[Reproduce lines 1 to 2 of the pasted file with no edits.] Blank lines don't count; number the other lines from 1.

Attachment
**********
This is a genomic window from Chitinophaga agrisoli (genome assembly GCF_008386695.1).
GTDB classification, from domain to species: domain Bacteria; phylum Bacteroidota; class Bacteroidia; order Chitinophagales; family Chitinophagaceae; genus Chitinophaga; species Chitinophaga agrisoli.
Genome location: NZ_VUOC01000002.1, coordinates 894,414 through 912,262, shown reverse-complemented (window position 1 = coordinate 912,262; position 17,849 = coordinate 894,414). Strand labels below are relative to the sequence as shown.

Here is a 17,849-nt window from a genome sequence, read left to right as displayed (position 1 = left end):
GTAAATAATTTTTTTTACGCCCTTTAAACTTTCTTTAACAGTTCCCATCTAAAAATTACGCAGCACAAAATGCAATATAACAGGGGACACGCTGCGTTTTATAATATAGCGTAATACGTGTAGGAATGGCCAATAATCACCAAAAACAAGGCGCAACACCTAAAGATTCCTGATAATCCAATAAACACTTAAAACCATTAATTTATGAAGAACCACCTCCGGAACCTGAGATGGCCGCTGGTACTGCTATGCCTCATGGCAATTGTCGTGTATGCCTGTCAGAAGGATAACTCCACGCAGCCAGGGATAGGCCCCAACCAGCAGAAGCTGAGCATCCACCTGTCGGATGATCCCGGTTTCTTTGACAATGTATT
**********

This is a genomic window from Chitinophaga agrisoli (genome assembly GCF_008386695.1).
GTDB classification, from domain to species: domain Bacteria; phylum Bacteroidota; class Bacteroidia; order Chitinophagales; family Chitinophagaceae; genus Chitinophaga; species Chitinophaga agrisoli.